Military & Aerospace

Coming – Indigenous Stealth Drone
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Issue Net Edition | Date : 28 Feb , 2018

According to news reports, the indigenous ‘Ghatak’ unmanned combat air vehicle (UCAV), also called AURA, and under development by the DRDO is likely to take to the by the end of this year. The Aeronautical Development Agency (ADA), responsible for the design work, describes Ghatak as a “self-defending high speed UAV with weapon firing capability”. ADA is developing Ghatak in conjunction IIT Kanpur.

Ghatak’s design reportedly is akin to Northrop Grumman’s B-2 Spirit, but this maybe more to do with looks, certain dynamics and stealth technology, because B-2 Spirit is a ‘manned’ heavy penetration stealth bomber that features low, observable stealth technology designed for penetrating dense anti-aircraft environment. The Ghatak program is presently in the project definition stage albeit DRDO is confident that Ghatak’s scale model will be flown this year.

The Ghatak UCAV is to be capable of releasing missiles, bombs and precision-guided munitions (PGMs). The prototype codenamed SWiFT (stealth wing flying test-bed), SWiFT is to be fitted with a Russian NPO Saturn 36MT turbofan engine (which powers the Nirbhay cruise missile) and is to be launched on its first flight during FY 2018-19 – most likely by end 2018. Ghatak will be an air-launched UCAV for use by the IAF.

In addition to performing tasks of airborne intelligence and gathering electronic intelligence, Ghatak would be capable of operating in hostile territory, evading enemy sensors by virtue of its stealth, and destroying identified targets with air-to-ground weapons.  Hopefully, the DRDO’s claims are genuine because its past record in terms of drones has been very poor – starting with the ‘Nishant’ and even ‘Rustom II’.

Our military’s requirement of UAVs has suffered past several years because of lack of industrial expertise, combined with delays and cost overruns.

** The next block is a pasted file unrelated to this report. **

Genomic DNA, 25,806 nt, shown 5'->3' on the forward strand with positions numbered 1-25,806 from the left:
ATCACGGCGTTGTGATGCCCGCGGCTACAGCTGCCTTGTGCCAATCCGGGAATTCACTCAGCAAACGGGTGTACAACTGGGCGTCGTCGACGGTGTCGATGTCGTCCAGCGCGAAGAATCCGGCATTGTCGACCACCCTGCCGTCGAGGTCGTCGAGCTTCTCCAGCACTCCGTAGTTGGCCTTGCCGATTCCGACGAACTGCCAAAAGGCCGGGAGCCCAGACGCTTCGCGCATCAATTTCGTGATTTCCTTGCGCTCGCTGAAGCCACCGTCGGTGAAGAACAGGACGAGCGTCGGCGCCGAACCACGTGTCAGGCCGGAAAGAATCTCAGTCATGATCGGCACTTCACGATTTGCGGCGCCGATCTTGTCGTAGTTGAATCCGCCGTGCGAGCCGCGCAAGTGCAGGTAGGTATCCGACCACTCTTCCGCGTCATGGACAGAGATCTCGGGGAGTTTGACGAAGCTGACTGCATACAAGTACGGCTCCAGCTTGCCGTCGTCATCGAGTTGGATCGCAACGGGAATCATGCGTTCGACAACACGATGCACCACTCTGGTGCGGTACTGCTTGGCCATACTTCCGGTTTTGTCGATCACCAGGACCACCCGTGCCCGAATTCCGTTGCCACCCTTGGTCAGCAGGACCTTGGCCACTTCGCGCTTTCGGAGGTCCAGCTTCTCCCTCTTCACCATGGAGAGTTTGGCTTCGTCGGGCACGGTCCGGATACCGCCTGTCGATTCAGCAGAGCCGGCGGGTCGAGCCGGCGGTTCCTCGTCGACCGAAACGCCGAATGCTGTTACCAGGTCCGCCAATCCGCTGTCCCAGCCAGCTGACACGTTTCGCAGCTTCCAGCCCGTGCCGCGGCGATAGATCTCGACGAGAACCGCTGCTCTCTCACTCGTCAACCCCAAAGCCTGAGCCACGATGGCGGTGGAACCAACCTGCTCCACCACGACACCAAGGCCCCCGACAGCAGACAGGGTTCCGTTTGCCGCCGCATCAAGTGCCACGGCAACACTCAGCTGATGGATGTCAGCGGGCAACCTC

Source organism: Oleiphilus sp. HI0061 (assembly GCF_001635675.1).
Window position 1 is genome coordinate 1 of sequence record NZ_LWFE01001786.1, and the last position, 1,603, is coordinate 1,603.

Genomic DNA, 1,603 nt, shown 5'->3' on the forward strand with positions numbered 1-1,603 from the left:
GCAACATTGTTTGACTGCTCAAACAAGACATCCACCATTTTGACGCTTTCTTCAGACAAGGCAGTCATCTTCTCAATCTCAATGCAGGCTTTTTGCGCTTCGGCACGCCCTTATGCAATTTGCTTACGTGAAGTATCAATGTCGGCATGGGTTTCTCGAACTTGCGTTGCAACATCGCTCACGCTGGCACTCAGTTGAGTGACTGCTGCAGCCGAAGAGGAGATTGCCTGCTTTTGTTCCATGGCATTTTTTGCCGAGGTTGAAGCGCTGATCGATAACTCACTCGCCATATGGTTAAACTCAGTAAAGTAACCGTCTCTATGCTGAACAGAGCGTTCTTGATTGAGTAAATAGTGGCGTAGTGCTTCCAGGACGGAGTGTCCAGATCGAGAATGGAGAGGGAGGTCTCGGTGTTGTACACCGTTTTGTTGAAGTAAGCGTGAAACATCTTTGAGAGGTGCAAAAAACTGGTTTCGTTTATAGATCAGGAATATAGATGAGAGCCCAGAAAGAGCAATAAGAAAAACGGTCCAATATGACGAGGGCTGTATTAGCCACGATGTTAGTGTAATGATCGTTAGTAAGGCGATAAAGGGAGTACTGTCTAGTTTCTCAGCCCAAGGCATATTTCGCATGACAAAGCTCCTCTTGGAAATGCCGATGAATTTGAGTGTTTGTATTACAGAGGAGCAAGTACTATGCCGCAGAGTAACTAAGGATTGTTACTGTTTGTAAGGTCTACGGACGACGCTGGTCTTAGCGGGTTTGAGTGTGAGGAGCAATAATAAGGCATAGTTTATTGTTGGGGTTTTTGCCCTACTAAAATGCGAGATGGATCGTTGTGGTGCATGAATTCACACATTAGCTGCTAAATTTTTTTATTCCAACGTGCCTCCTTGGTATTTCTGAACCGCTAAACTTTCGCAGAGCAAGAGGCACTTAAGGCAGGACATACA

One major reason is that the private industry has not been allowed to grow in this field because of vested reasons – otherwise matching the massive drone industry of China could have taken off years back. This has also adversely affected border surveillance in face of concerted Pakistani attempts for infiltrating terrorists into India and Chinese intrusions along the Line of Actual control, recent intrusion in Tuting area of Arunachal being one example; chance detection of 1.25 km road constructed inside Indian Territory by a hunter.

The logic that no country will share stealth technology with us may be true but it does not imply that development of state-of-the-art drones be restricted to the DRDO. If the Ghatak is to be a success, rest assured the brains have come from IIT Kanpur. There is enough talent in the civil and the youth in the country. Remember 14-year old Harshwardhan Zala who bagged a five crore with the Gujarat State Government in January 2017 for production of the drone designed by him that locates and destroys mines?

Ever wondered why the DRDO with a strength of 30,000 including 5,000 scientists, whose annual budget for FY 2017-2018 is Rupees 14,818 cr (US$2.3 billion) could not produce such a drone since its establishment in 1958 – 60 years gone by?

The aforesaid establishes we have enough talent in the country, which needs to be optimized. But this mismatch is not new. During the Defence Services Staff College (DSSC) Course In 1979, post a talk by Dr Raja Ramanna, he was asked by a Naval officer if India had the technology to weld steel? Replied in affirmative, the officer then asked why are our submarines travelling 6000 nautical miles to Vladivostok for minor welding jobs?